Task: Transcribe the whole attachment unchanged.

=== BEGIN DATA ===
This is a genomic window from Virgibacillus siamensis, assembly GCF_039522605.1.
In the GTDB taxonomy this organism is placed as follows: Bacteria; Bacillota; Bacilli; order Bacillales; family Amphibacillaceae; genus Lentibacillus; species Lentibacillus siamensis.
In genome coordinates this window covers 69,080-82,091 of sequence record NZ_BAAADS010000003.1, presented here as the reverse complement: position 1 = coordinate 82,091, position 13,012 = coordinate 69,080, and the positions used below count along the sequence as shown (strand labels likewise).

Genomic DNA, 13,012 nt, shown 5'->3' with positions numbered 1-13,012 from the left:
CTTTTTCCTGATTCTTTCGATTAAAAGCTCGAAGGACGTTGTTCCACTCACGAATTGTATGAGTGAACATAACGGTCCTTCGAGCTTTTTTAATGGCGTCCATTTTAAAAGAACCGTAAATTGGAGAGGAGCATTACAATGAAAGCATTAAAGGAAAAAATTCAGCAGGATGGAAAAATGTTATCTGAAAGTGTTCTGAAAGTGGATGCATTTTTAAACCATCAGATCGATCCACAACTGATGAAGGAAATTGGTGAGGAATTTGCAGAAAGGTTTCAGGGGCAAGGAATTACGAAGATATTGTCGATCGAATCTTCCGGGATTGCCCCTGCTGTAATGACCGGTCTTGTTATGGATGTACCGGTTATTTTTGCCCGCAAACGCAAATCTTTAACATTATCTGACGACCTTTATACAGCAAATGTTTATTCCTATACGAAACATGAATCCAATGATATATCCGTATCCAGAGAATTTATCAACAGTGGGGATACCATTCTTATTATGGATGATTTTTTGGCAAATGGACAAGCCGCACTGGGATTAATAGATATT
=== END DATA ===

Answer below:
This is a genomic window from Virgibacillus siamensis, assembly GCF_039522605.1.
In the GTDB taxonomy this organism is placed as follows: Bacteria; Bacillota; Bacilli; order Bacillales; family Amphibacillaceae; genus Lentibacillus; species Lentibacillus siamensis.
In genome coordinates this window covers 69,080-82,091 of sequence record NZ_BAAADS010000003.1, presented here as the reverse complement: position 1 = coordinate 82,091, position 13,012 = coordinate 69,080, and the positions used below count along the sequence as shown (strand labels likewise).

Genomic DNA, 13,012 nt, shown 5'->3' with positions numbered 1-13,012 from the left:
CTTTTTCCTGATTCTTTCGATTAAAAGCTCGAAGGACGTTGTTCCACTCACGAATTGTATGAGTGAACATAACGGTCCTTCGAGCTTTTTTAATGGCGTCCATTTTAAAAGAACCGTAAATTGGAGAGGAGCATTACAATGAAAGCATTAAAGGAAAAAATTCAGCAGGATGGAAAAATGTTATCTGAAAGTGTTCTGAAAGTGGATGCATTTTTAAACCATCAGATCGATCCACAACTGATGAAGGAAATTGGTGAGGAATTTGCAGAAAGGTTTCAGGGGCAAGGAATTACGAAGATATTGTCGATCGAATCTTCCGGGATTGCCCCTGCTGTAATGACCGGTCTTGTTATGGATGTACCGGTTATTTTTGCCCGCAAACGCAAATCTTTAACATTATCTGACGACCTTTATACAGCAAATGTTTATTCCTATACGAAACATGAATCCAATGATATATCCGTATCCAGAGAATTTATCAACAGTGGGGATACCATTCTTATTATGGATGATTTTTTGGCAAATGGACAAGCCGCACTGGGATTAATAGATATT